- Heavy fabric with a raised, often floral type pattern. Made with the jacquard technique, which allows more complex designs. Brocade is great for corsets, jackets, upholstery, and anything where a heavy, intricate fabric would be needed.
- A, usually triangular, fold or cut in fabric that is sewn together in order to add curvature to a flat piece of fabric.
- To fold over the edge of fabric and stitch it in order to provide a finished edge. Hemming is an art that can be very tricky and often requires the help of a friend to pin the hem in place while you wear it so that it will hang evenly. Hemming a full skirt or cloak can be a daunting and frustrating task, but having a neat and professional looking garment is worth the effort.
- The way fibers in material like velvet or carpeting lay. If you rub pile carpet one way it appears one colour, the shade will change if you lay them in another direction. Velvet is the same way. When sewing a garment with velvet you want to make sure the nap lays in the same direction all the way around. This can often force you to need more fabric than you other wise might. Thinking of the nap like a cat's fur, one way you pet it smoothes it down, the other way 'ruffles' it. Most velvet seems to look richer if you smooth it up, but the fibers get less abuse if you cut the garment so it smoothes down.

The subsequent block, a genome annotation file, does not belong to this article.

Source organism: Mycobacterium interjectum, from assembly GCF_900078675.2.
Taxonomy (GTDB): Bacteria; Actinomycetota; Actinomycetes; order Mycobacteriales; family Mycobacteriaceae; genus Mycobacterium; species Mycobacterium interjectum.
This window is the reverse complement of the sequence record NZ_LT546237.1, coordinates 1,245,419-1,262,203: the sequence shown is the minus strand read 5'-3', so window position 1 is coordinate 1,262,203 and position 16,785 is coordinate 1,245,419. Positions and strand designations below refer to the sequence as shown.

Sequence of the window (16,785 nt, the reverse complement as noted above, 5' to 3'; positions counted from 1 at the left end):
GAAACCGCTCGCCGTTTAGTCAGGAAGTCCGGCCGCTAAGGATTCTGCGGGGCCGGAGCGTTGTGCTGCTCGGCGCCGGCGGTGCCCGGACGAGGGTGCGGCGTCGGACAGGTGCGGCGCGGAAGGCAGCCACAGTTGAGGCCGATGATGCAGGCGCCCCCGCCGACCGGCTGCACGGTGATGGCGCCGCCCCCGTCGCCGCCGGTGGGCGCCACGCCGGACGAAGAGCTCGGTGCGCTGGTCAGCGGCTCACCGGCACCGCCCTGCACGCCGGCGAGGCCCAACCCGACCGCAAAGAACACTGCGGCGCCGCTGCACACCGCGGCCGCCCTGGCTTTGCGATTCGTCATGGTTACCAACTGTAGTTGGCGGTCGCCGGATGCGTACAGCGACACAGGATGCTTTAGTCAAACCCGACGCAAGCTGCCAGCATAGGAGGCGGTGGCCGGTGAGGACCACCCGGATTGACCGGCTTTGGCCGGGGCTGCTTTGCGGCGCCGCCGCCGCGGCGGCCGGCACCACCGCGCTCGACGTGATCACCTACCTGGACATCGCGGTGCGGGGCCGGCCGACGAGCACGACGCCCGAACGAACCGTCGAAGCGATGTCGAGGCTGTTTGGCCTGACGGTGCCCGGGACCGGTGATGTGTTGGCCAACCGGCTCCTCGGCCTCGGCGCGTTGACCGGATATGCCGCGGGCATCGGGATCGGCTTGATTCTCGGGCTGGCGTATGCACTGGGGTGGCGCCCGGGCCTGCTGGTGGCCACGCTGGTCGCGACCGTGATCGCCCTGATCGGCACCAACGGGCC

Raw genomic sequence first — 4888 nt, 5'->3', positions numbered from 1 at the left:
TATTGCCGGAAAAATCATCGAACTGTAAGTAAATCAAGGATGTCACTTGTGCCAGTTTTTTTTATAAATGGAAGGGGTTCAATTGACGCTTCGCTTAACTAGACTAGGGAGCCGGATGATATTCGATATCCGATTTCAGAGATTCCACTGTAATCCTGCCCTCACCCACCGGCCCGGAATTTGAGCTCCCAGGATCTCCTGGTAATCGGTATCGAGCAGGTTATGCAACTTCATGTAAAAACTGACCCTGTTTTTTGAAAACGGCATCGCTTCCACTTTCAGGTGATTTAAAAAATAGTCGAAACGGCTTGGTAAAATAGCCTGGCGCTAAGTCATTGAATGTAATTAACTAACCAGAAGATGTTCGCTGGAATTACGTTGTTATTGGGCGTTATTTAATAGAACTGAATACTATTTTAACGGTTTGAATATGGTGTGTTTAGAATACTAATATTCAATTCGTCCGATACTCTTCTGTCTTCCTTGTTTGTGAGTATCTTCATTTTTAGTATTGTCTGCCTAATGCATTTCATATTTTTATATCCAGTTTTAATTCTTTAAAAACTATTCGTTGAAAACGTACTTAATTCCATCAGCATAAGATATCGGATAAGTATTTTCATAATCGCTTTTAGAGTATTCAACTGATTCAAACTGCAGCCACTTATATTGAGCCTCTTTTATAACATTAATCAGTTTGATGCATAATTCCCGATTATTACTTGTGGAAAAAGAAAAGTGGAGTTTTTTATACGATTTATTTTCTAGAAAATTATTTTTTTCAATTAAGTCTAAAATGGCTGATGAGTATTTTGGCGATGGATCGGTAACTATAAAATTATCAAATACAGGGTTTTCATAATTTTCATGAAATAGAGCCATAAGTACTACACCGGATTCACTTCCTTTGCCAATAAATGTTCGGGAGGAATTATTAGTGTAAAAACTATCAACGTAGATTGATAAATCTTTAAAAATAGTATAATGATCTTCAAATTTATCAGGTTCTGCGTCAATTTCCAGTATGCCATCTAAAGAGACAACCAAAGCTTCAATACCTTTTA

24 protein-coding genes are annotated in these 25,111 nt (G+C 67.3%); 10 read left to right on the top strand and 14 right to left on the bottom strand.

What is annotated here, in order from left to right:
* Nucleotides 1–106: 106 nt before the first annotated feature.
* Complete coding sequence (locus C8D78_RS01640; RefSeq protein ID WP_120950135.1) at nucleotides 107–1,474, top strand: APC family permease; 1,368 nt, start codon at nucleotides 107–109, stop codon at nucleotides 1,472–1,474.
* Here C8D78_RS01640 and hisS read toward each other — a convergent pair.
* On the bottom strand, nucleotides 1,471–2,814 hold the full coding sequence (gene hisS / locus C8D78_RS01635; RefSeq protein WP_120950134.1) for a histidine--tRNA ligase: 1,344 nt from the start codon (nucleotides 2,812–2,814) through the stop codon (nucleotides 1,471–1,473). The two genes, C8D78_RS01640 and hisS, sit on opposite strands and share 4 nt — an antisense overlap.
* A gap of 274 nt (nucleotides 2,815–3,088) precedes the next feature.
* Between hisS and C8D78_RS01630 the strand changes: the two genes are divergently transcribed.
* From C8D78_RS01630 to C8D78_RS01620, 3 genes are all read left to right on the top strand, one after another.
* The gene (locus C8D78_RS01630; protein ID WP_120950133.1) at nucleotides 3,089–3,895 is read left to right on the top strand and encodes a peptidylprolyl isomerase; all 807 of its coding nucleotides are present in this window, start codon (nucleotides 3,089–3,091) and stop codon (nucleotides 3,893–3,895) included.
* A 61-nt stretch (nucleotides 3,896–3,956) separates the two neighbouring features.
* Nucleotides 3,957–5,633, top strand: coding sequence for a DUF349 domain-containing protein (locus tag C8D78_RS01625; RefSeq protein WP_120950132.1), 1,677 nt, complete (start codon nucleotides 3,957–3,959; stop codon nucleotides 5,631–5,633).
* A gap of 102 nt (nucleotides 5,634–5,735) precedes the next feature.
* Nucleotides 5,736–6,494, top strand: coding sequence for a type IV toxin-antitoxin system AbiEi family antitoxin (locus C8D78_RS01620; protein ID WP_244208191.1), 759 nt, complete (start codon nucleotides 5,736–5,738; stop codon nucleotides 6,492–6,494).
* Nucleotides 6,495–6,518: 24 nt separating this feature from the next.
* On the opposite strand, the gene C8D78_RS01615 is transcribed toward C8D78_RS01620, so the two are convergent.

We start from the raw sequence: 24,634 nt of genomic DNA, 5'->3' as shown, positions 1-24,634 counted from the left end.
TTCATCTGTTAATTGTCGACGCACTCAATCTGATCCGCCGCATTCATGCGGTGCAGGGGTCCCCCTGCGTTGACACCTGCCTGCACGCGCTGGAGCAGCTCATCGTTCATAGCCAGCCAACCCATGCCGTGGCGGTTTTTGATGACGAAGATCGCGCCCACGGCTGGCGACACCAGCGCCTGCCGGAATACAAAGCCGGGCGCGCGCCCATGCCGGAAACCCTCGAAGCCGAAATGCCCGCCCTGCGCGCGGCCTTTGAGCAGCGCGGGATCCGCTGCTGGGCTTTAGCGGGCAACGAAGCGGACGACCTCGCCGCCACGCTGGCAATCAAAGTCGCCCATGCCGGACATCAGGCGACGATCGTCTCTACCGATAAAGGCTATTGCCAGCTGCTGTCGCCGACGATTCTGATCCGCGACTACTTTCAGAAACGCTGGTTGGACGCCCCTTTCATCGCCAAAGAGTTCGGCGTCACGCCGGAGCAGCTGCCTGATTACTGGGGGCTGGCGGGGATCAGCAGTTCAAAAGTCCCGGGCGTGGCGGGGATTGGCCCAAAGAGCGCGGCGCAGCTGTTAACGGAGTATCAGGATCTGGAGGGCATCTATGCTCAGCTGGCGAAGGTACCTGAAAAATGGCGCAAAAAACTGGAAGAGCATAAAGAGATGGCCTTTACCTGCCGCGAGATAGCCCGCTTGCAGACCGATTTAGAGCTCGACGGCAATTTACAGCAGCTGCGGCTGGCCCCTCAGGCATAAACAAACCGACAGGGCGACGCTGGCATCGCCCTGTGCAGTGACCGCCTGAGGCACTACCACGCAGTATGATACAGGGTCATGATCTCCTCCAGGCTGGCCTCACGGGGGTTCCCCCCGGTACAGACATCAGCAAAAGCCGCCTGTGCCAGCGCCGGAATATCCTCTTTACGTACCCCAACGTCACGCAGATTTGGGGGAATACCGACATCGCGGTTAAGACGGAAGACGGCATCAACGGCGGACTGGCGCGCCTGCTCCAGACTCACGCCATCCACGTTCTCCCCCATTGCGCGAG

- The edge of a woven fabric which prevents raveling. It often incorporates threads that look nothing like the fabric it's self, usually tougher ones. Sometimes the selvedge is attractive, but more often it is purely functional.
- Tough woven belting material sometimes used on backpack straps so that they can be adjustable. It has a tendency to unravel easily. When made of nylon (the slick kind of webbing) the fraying can be discouraged by quickly passing the very end through a lighter's flame. This melts the end fibers together.